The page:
This weekend, reports on “jackpotting” automatic teller machines (ATM) in the U.S. appeared after the Secret Service, historically tasked to counter financial fraud, issued warnings based on some initial reporting. Such attacks require the attackers to gain physical access to the ATM, avoid security cameras, and use specialized hardware and software to trick the systems to disperse cash illegitimately.
These attacks are certainly alarming, especially in light of the fact that jackpotting has not seemed to affect ATMs in the U.S. in the past. A good question to ask is “what indicators told us this was coming?” Intelligence analysis holds great promise in answering such questions.

Many think that good intelligence involves finding a smoking gun. Sometimes this happens. At CYR3CON we have previously identified very specific and leading intelligence for many attacks throughout 2017 (i.e. see this Slate article relating to our findings from WannaCry). But sometimes the indicators are more subtle, as we discussed in the case of third party risk earlier this month. The key is finding the trail of breadcrumbs, determining where they are leading, and then asking “what actions” do we need to take. The following shows a series of discussions identified on the deepweb / darkweb and we note why they are of potential relevance to the recent attacks.

Spread from neighboring regions. A variant of the 2013 Ploutus.D malware is thought to be responsible for the recent ATM jackpotting attacks in the U.S. Interestingly enough, this same malware became wide-spread in Latin America throughout 2017. The infections were first identified in January of 2017 – leading to Spanish-language hacker conversations noted by CYR3CON throughout the following month. As the new variant of this malware spread to Mexico, the volume of conversations again spiked in the fall.

Relevance: As jackpotting attacks often utilize specialize hardware. Hence, for this type of attack, geography may have more significance as it requires physical devices that can more easily be transported across land boarders.

New skimmer for NCR and Diebold ATM’s. In November through December on 2017, we also saw a new skimmer made available for NCR and Diebold ATM’s. This particular skimmer kit included a “Camkit” — likely tools to help attackers avoid detection while installation (as skimmers, like jackpotting, require an individual to actually visit the ATM). It is interesting to note that as the discussions wore on for these particular skimmers, parallel discussions of hackers purchasing such kits only to reverse engineer and sell knock-offs also started to appear.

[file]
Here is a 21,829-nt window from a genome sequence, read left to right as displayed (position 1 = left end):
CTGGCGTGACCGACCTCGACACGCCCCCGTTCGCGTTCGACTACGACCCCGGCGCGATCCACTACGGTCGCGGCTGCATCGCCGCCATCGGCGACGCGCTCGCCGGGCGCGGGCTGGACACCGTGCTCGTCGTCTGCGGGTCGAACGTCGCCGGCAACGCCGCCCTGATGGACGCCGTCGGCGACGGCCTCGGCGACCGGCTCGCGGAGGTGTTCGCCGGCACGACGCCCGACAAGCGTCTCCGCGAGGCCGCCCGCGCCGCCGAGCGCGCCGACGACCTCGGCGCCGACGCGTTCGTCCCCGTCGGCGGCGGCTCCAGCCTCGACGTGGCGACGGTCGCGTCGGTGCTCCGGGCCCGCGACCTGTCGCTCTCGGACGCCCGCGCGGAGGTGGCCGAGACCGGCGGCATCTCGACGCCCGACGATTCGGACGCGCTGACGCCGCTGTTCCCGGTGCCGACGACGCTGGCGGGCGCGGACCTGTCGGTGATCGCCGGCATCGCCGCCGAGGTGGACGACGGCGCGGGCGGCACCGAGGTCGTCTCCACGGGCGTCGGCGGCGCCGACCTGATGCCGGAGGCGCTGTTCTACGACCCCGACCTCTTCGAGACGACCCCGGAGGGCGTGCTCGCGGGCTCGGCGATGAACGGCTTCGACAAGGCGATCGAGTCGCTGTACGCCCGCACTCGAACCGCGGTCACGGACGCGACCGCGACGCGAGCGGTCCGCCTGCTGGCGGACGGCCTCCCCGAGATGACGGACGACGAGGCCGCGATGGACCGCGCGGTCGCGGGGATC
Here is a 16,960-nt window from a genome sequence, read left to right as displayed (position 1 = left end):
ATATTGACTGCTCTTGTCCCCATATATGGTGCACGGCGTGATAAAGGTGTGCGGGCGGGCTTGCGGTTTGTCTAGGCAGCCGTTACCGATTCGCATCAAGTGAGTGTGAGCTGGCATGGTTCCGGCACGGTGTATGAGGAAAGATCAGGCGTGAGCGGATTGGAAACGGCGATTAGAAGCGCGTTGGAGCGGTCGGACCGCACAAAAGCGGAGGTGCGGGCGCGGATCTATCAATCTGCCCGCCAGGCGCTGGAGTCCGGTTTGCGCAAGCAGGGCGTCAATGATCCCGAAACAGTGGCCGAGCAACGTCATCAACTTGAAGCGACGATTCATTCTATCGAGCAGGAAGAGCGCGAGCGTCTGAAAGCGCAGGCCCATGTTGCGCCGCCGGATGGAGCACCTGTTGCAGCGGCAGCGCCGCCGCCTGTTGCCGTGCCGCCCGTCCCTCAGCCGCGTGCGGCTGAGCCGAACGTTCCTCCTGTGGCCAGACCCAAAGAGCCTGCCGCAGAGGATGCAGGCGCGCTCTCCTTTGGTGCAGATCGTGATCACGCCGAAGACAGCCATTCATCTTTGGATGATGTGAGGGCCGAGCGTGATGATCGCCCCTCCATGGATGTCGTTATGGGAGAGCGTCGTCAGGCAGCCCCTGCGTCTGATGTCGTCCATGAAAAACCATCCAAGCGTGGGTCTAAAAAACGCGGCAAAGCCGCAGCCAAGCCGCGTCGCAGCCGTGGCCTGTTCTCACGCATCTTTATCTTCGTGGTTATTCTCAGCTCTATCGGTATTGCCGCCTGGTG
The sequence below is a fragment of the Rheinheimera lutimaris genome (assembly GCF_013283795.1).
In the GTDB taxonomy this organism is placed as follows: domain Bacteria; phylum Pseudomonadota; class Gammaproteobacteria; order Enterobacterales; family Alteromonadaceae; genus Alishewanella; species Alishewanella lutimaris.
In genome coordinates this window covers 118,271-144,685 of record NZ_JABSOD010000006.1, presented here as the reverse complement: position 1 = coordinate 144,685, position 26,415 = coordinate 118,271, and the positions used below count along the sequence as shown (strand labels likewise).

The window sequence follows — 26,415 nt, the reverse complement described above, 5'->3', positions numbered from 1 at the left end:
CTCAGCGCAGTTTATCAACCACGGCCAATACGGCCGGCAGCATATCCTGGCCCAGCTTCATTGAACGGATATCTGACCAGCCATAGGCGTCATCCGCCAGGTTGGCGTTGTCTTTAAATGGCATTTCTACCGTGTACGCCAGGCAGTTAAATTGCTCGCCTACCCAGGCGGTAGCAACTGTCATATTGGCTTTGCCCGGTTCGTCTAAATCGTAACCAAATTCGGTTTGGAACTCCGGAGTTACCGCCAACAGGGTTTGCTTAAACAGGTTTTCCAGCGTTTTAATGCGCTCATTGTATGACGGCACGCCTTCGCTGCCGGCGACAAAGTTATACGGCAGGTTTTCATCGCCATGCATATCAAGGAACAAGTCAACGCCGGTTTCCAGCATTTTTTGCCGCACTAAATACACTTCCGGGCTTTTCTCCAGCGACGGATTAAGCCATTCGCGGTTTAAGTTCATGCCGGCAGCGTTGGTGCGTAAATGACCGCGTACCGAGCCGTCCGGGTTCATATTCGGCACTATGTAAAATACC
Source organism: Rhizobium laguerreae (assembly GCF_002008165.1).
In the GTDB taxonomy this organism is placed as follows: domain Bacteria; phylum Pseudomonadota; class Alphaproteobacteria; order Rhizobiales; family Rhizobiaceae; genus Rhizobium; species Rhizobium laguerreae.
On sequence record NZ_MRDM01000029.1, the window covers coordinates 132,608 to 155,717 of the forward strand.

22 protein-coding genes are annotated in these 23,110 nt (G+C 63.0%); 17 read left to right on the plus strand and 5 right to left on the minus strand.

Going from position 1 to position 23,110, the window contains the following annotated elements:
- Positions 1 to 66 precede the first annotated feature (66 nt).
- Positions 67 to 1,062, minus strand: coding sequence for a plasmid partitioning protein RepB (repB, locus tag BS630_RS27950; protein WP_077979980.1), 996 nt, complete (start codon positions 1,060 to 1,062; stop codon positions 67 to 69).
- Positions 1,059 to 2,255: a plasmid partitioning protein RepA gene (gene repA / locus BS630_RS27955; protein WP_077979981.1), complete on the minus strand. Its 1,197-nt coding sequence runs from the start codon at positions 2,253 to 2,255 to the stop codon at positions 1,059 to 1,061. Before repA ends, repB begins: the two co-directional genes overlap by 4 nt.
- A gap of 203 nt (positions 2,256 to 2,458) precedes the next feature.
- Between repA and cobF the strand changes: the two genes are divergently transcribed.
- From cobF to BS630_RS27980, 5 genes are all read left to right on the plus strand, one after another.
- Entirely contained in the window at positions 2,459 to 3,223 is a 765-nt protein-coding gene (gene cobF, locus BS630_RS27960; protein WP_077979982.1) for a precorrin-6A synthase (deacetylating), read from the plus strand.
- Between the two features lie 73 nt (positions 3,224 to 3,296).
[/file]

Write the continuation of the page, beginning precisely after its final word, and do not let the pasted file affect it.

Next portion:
Relevance: While skimming is not the same as jackpotting, they are affecting the same systems — meaning that the available Camkits can be used for both. Further, the “success” of the skimmer discussed in late 2017 (in terms of hackers creating “knock-off” skimmer products) shows that the community was actively exploring possibilities for these platforms — which included the Diebold Optiva — which was specifically discussed for skimmers and later one of the targets for jackpotting.
Jackpotting Guide. Also in December 2017, a wide-ranging “handbook” on various criminal activities was released. The author stated it was a compilation of various manuals and tutorials he collected over a period of time. Such guidebooks are periodically released by hackers and criminals as currency — a way to establish credibility within the shadowy communities of the darkweb — often to encourage trust in later financial transitions. But his one set itself apart in that it included a specific chapter on jackpotting.

Relevance: While hacker/criminal guidebooks come and go, they often become well-disseminated within underground communities. A guidebook featuring a chapter on jackpotting is somewhat less common, and may prove fodder for ideas within the community.

Consider the full picture. When considered individually, each of the aforementioned incidents don’t directly to point to jackpotting attacks in the U.S. However, when each in considered in context, a picture pointing to the threat begins to emerge. Using intelligence for risk mitigation is not always about finding the ‘smoking gun’ — sometimes it’s about understand trends to predict how a threat can evolve.

Paulo Shakarian is CEO of CYR3CON , a cybersecurity company that specializes in identifying cyber-threats in their earliest stages, leveraging both human analysts and advanced machine learning capabilities. In 2017, CYR3CON was named finalist in PwC’s Cybersecurity Day, the Arizona Technology Council’s “Startup of the year”, and MD5 Starts Austin in addition to winning a Defense Innovation Challenge award.